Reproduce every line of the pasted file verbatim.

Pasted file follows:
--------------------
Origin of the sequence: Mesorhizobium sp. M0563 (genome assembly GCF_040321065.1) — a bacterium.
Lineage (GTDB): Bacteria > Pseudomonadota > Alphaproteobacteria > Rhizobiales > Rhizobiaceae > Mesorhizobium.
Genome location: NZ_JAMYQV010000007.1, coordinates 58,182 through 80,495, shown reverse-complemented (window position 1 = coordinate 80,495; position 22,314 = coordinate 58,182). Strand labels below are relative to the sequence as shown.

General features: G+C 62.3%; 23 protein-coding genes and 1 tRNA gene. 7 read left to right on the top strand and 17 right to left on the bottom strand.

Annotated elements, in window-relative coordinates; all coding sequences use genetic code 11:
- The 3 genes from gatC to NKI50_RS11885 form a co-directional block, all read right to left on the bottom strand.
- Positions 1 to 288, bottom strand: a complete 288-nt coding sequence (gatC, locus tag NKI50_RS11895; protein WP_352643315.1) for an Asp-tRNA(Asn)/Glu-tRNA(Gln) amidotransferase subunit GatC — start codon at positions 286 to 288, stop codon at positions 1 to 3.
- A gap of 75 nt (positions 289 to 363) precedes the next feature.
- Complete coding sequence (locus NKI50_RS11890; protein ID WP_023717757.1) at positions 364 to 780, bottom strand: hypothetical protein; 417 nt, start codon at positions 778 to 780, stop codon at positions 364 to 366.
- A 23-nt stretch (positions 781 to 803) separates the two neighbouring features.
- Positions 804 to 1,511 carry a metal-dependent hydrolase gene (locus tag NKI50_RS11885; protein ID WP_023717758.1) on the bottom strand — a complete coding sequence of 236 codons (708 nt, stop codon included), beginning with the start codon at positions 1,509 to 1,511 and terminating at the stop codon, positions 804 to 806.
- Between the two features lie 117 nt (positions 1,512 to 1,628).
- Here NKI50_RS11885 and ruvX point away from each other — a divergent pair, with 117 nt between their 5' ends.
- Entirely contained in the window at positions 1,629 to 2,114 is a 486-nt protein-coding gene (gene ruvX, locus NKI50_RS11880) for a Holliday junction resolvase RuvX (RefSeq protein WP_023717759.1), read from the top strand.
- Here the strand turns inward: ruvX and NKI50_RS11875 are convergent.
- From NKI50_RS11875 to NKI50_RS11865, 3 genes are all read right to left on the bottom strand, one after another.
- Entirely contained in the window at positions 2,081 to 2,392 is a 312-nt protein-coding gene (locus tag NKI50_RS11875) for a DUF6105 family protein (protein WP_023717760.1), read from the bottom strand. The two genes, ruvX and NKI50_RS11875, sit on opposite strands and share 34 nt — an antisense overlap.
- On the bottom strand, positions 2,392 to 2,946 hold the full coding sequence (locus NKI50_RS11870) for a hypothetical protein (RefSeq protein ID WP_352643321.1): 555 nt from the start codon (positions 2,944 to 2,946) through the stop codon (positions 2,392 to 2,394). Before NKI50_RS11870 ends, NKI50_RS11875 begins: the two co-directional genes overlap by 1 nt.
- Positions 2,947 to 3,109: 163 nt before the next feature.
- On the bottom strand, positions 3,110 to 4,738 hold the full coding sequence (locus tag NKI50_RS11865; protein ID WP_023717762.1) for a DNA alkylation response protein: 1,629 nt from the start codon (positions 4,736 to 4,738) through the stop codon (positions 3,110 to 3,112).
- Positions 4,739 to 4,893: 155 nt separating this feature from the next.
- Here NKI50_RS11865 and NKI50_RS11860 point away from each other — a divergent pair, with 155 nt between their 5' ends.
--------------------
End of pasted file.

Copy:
Origin of the sequence: Mesorhizobium sp. M0563 (genome assembly GCF_040321065.1) — a bacterium.
Lineage (GTDB): Bacteria > Pseudomonadota > Alphaproteobacteria > Rhizobiales > Rhizobiaceae > Mesorhizobium.
Genome location: NZ_JAMYQV010000007.1, coordinates 58,182 through 80,495, shown reverse-complemented (window position 1 = coordinate 80,495; position 22,314 = coordinate 58,182). Strand labels below are relative to the sequence as shown.

General features: G+C 62.3%; 23 protein-coding genes and 1 tRNA gene. 7 read left to right on the top strand and 17 right to left on the bottom strand.

Annotated elements, in window-relative coordinates; all coding sequences use genetic code 11:
- The 3 genes from gatC to NKI50_RS11885 form a co-directional block, all read right to left on the bottom strand.
- Positions 1 to 288, bottom strand: a complete 288-nt coding sequence (gatC, locus tag NKI50_RS11895; protein WP_352643315.1) for an Asp-tRNA(Asn)/Glu-tRNA(Gln) amidotransferase subunit GatC — start codon at positions 286 to 288, stop codon at positions 1 to 3.
- A gap of 75 nt (positions 289 to 363) precedes the next feature.
- Complete coding sequence (locus NKI50_RS11890; protein ID WP_023717757.1) at positions 364 to 780, bottom strand: hypothetical protein; 417 nt, start codon at positions 778 to 780, stop codon at positions 364 to 366.
- A 23-nt stretch (positions 781 to 803) separates the two neighbouring features.
- Positions 804 to 1,511 carry a metal-dependent hydrolase gene (locus tag NKI50_RS11885; protein ID WP_023717758.1) on the bottom strand — a complete coding sequence of 236 codons (708 nt, stop codon included), beginning with the start codon at positions 1,509 to 1,511 and terminating at the stop codon, positions 804 to 806.
- Between the two features lie 117 nt (positions 1,512 to 1,628).
- Here NKI50_RS11885 and ruvX point away from each other — a divergent pair, with 117 nt between their 5' ends.
- Entirely contained in the window at positions 1,629 to 2,114 is a 486-nt protein-coding gene (gene ruvX, locus NKI50_RS11880) for a Holliday junction resolvase RuvX (RefSeq protein WP_023717759.1), read from the top strand.
- Here the strand turns inward: ruvX and NKI50_RS11875 are convergent.
- From NKI50_RS11875 to NKI50_RS11865, 3 genes are all read right to left on the bottom strand, one after another.
- Entirely contained in the window at positions 2,081 to 2,392 is a 312-nt protein-coding gene (locus tag NKI50_RS11875) for a DUF6105 family protein (protein WP_023717760.1), read from the bottom strand. The two genes, ruvX and NKI50_RS11875, sit on opposite strands and share 34 nt — an antisense overlap.
- On the bottom strand, positions 2,392 to 2,946 hold the full coding sequence (locus NKI50_RS11870) for a hypothetical protein (RefSeq protein ID WP_352643321.1): 555 nt from the start codon (positions 2,944 to 2,946) through the stop codon (positions 2,392 to 2,394). Before NKI50_RS11870 ends, NKI50_RS11875 begins: the two co-directional genes overlap by 1 nt.
- Positions 2,947 to 3,109: 163 nt before the next feature.
- On the bottom strand, positions 3,110 to 4,738 hold the full coding sequence (locus tag NKI50_RS11865; protein ID WP_023717762.1) for a DNA alkylation response protein: 1,629 nt from the start codon (positions 4,736 to 4,738) through the stop codon (positions 3,110 to 3,112).
- Positions 4,739 to 4,893: 155 nt separating this feature from the next.
- Here NKI50_RS11865 and NKI50_RS11860 point away from each other — a divergent pair, with 155 nt between their 5' ends.